Federal judicial orders are mostly to blame for a $3 billion drop in the budget savings that California prison officials promised four years ago, corrections officials tell the Associated Press. They had projected billions of dollars in reduced prison spending starting in 2012 through a long-term plan to trim the inmate population dramatically in response to federal court orders and recession-driven budget pressures. Instead, there is a $3 billion annual difference between the promised savings and the $10.5 billion corrections department budget Gov. Jerry Brown proposed earlier this month, in part because the state chose to boost the number of prison beds available. Federal judges required the state to reduce the headcount in the state’s 34 main adult prisons more than officials wished, says the revised long-term plan Brown’s administration released this week at the insistence of state lawmakers. That led to more expensive private prison beds in California and other states and ended plans to close a dilapidated state lockup as the state scrambled to maintain enough beds.

State Prisons Turn To Telemedicine To Save Money, Provide More Inmate Care

Texas prison psychiatrist Pradan Nathan sees up to 16 patients a day from a suburban Houston office, using an audio console, a camera and a monitor to treat inmates at two state prisons 30 miles away. Most states have turned to telemedicine to some extent for treating prisoners, often in remote areas where many prisons are located, because it allows doctors to examine them from a safe distance, Stateline reports. It enables corrections officers keep potentially dangerous inmates behind bars for treatment rather than bearing the cost and security risk of transporting them to hospitals. Because more doctors are willing to participate, it makes health care more available for inmates. Though some prisons used telemedicine as early as the 1980s, its use has dramatically increased with the arrival of improved technology, electronic medical records, and pressure to control rising medical costs.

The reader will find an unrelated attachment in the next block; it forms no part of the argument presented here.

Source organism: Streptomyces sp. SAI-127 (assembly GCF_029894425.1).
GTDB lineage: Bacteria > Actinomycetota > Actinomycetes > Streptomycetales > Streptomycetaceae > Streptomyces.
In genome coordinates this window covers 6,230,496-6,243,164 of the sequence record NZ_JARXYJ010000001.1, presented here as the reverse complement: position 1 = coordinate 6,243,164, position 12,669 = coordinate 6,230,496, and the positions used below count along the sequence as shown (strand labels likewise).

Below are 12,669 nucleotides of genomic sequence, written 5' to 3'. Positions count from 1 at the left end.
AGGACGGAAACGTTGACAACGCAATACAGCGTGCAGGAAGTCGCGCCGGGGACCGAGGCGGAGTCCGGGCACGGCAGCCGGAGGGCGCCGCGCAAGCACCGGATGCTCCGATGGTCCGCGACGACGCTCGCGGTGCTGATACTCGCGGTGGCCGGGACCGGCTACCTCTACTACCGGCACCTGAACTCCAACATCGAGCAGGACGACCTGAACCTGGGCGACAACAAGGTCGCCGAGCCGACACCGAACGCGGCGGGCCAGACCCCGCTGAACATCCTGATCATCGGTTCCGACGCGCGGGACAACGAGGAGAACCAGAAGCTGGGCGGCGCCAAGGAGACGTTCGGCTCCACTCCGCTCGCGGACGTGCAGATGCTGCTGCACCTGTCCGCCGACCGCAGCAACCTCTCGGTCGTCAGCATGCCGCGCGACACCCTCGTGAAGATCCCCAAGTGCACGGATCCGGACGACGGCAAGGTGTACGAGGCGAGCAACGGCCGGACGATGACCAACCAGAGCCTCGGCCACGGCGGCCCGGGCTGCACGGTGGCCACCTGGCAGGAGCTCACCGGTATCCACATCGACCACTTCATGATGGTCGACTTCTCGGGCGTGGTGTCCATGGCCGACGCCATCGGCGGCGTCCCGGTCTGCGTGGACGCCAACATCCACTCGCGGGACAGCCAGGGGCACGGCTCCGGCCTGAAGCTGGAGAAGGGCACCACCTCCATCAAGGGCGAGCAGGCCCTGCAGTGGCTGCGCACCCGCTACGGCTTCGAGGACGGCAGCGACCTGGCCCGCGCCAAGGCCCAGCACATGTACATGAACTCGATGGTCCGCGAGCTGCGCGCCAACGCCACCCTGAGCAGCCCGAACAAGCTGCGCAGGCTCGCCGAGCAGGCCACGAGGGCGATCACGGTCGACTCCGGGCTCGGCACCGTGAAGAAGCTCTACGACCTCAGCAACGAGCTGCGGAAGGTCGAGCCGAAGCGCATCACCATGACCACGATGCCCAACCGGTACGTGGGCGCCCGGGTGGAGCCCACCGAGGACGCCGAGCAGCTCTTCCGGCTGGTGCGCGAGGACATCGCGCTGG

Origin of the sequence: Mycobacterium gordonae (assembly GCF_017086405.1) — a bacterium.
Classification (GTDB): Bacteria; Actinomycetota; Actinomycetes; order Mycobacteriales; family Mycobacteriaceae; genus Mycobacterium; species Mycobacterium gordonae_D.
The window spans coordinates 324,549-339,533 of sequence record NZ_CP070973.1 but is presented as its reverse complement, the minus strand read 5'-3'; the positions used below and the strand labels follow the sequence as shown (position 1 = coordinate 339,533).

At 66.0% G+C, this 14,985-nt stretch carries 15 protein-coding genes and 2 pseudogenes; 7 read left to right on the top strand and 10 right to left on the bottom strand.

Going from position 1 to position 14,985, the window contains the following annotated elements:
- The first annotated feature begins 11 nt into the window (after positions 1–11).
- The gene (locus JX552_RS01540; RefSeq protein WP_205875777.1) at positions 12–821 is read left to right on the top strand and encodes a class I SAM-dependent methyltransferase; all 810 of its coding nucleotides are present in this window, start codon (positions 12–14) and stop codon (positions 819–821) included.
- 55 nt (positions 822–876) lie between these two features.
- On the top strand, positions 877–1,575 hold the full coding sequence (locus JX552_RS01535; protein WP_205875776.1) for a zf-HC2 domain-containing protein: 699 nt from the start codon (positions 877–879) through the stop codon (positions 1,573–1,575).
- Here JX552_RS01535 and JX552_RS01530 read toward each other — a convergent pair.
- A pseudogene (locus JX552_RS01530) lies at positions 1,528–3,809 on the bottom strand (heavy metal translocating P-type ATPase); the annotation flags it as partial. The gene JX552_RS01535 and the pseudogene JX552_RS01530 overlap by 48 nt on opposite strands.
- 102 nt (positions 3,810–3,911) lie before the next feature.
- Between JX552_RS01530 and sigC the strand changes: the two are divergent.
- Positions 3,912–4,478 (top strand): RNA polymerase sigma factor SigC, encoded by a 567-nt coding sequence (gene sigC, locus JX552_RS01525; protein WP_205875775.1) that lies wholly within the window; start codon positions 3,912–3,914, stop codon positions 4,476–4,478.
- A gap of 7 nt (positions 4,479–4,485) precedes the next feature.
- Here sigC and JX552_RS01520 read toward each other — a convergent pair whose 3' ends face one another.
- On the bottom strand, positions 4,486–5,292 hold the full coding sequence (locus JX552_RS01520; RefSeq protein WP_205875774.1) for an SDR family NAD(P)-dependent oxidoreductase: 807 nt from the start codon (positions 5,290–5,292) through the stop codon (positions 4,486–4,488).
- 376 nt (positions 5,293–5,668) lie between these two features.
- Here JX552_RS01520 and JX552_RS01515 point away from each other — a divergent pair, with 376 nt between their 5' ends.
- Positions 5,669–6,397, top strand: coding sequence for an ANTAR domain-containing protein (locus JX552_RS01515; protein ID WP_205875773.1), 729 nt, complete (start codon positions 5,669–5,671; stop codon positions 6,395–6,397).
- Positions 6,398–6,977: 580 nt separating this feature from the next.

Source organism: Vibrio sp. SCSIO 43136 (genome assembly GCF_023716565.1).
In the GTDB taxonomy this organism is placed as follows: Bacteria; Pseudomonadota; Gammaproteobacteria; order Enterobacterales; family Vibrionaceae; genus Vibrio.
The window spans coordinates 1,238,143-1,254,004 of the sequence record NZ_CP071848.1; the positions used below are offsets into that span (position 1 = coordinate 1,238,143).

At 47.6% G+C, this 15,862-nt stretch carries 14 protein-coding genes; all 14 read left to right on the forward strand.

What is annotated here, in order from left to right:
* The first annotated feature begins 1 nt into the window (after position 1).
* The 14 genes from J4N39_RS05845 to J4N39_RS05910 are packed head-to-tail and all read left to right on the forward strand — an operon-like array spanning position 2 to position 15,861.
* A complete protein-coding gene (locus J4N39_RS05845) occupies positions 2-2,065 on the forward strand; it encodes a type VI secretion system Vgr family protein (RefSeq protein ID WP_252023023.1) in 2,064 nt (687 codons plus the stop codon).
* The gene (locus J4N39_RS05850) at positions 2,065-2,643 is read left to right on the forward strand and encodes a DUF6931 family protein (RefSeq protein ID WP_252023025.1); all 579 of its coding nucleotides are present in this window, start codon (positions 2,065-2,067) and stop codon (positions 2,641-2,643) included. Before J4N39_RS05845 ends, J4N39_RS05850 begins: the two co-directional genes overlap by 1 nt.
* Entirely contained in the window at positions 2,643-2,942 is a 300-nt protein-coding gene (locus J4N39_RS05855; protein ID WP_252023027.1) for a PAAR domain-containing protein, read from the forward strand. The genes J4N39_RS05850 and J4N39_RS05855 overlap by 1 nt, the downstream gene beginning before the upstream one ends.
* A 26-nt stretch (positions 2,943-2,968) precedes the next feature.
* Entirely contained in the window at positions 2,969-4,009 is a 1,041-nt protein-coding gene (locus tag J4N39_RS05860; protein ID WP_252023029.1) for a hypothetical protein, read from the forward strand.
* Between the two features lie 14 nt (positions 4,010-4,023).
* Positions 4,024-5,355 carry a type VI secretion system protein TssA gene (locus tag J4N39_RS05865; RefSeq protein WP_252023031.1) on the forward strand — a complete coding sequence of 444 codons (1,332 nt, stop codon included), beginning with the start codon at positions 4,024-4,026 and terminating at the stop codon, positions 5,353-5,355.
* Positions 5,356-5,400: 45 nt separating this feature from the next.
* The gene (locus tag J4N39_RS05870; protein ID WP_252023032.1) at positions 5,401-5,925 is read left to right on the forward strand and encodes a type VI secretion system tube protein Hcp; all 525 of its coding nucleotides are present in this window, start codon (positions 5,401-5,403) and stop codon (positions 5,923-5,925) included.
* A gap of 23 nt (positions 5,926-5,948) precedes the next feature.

Ex-WA Corrections Chief Says He Was Unaware Of 3,200 Erroneous Releases

Former Washington state Corrections Secretary Bernie Warner tells the Seattle Times he learned only in recent weeks of his department's calculation errors that allowed the early release of up to 3,200 prisoners. Warner’s successor told state lawmakers that one of Warner's assistant secretaries knew of the issue in 2012. The discovery of the problem — incorrectly programmed software that cut time from some inmates' sentences — “was passed up at least as high as an assistant secretary,” Department of Corrections (DOC) Secretary Dan Pacholke told the House General Government & Information Technology Committee. Warner said, “I was shocked to learn that the Department was releasing inmates inaccurately for the past thirteen years and when it was found out in my administration, it was not addressed. “I fully support and hope the investigation gets to the bottom of what went wrong so that such a public safety breach will never happen again.”

MA Incarceration Rate Down, More Study Due Of High Recidivism Numbers

The rate of incarceration in Massachusetts is down, but by how much varies widely depending on which county you're looking at, says WBUR Radio. That was an initial finding of an independent review of the state's criminal justice system commissioned by Gov. Charlie Baker. The review was conducted by the Council of State Governments Justice Center, which presented its first report to the state's criminal justice working group on Tuesday. There was a 12 percent drop in the state’s incarcerated population between 2006 and 2015, but there is a wide variation among county jail populations. In Berkshire County, there was a 52 percent decline in jail population from 2009 and 2015, while in Middlesex County there was a 35 percent increase.